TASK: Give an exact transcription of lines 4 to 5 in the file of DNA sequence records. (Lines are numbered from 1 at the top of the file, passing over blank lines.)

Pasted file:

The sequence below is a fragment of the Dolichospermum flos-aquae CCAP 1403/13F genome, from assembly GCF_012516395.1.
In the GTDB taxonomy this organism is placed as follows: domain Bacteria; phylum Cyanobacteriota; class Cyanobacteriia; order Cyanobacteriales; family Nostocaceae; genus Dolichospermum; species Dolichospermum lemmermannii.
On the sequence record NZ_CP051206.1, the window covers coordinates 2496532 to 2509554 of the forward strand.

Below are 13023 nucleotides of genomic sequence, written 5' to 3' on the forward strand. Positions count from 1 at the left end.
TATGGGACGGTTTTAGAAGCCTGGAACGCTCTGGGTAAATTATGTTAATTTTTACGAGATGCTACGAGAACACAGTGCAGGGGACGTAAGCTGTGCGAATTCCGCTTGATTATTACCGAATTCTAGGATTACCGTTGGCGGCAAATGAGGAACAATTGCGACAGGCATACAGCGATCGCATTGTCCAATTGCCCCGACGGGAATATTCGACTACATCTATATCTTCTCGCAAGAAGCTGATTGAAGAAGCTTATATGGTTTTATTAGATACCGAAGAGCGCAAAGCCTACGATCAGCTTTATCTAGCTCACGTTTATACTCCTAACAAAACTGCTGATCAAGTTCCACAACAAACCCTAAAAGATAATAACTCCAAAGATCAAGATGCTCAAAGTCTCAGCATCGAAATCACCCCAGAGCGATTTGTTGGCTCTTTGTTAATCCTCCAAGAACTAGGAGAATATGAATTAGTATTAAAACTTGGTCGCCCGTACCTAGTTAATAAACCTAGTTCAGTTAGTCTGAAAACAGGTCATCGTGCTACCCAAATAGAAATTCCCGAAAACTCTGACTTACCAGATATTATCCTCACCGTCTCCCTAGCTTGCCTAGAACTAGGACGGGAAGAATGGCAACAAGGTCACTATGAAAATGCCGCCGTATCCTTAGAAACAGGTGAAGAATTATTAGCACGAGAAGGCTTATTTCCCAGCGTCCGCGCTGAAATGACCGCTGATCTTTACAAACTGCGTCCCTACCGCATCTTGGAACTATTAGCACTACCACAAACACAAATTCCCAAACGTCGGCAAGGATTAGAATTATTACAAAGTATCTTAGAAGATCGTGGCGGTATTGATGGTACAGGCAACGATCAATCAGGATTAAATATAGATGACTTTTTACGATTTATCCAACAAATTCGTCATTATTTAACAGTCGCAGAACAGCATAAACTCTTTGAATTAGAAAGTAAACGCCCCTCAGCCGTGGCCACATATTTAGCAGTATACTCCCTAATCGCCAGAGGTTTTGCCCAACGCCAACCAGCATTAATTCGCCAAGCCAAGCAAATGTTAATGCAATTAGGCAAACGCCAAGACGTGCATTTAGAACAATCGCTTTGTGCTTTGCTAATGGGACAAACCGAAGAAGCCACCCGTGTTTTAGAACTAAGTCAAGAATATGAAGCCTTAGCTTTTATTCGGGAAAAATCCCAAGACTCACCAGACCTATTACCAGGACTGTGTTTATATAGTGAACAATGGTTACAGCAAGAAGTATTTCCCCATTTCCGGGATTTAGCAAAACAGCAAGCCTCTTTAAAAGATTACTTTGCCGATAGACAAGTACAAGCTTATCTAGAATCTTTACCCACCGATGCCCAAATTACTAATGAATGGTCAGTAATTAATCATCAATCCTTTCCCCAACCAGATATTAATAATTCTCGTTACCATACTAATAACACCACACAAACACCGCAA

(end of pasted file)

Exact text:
Below are 13023 nucleotides of genomic sequence, written 5' to 3' on the forward strand. Positions count from 1 at the left end.
TATGGGACGGTTTTAGAAGCCTGGAACGCTCTGGGTAAATTATGTTAATTTTTACGAGATGCTACGAGAACACAGTGCAGGGGACGTAAGCTGTGCGAATTCCGCTTGATTATTACCGAATTCTAGGATTACCGTTGGCGGCAAATGAGGAACAATTGCGACAGGCATACAGCGATCGCATTGTCCAATTGCCCCGACGGGAATATTCGACTACATCTATATCTTCTCGCAAGAAGCTGATTGAAGAAGCTTATATGGTTTTATTAGATACCGAAGAGCGCAAAGCCTACGATCAGCTTTATCTAGCTCACGTTTATACTCCTAACAAAACTGCTGATCAAGTTCCACAACAAACCCTAAAAGATAATAACTCCAAAGATCAAGATGCTCAAAGTCTCAGCATCGAAATCACCCCAGAGCGATTTGTTGGCTCTTTGTTAATCCTCCAAGAACTAGGAGAATATGAATTAGTATTAAAACTTGGTCGCCCGTACCTAGTTAATAAACCTAGTTCAGTTAGTCTGAAAACAGGTCATCGTGCTACCCAAATAGAAATTCCCGAAAACTCTGACTTACCAGATATTATCCTCACCGTCTCCCTAGCTTGCCTAGAACTAGGACGGGAAGAATGGCAACAAGGTCACTATGAAAATGCCGCCGTATCCTTAGAAACAGGTGAAGAATTATTAGCACGAGAAGGCTTATTTCCCAGCGTCCGCGCTGAAATGACCGCTGATCTTTACAAACTGCGTCCCTACCGCATCTTGGAACTATTAGCACTACCACAAACACAAATTCCCAAACGTCGGCAAGGATTAGAATTATTACAAAGTATCTTAGAAGATCGTGGCGGTATTGATGGTACAGGCAACGATCAATCAGGATTAAATATAGATGACTTTTTACGATTTATCCAACAAATTCGTCATTATTTAACAGTCGCAGAACAGCATAAACTCTTTGAATTAGAAAGTAAACGCCCCTCAGCCGTGGCCACATATTTAGCAGTATACTCCCTAATCGCCAGAGGTTTTGCCCAACGCCAACCAGCATTAATTCGCCAAGCCAAGCAAATGTTAATGCAATTAGGCAAACGCCAAGACGTGCATTTAGAACAATCGCTTTGTGCTTTGCTAATGGGACAAACCGAAGAAGCCACCCGTGTTTTAGAACTAAGTCAAGAATATGAAGCCTTAGCTTTTATTCGGGAAAAATCCCAAGACTCACCAGACCTATTACCAGGACTGTGTTTATATAGTGAACAATGGTTACAGCAAGAAGTATTTCCCCATTTCCGGGATTTAGCAAAACAGCAAGCCTCTTTAAAAGATTACTTTGCCGATAGACAAGTACAAGCTTATCTAGAATCTTTACCCACCGATGCCCAAATTACTAATGAATGGTCAGTAATTAATCATCAATCCTTTCCCCAACCAGATATTAATAATTCTCGTTACCATACTAATAACACCACACAAACACCGCAA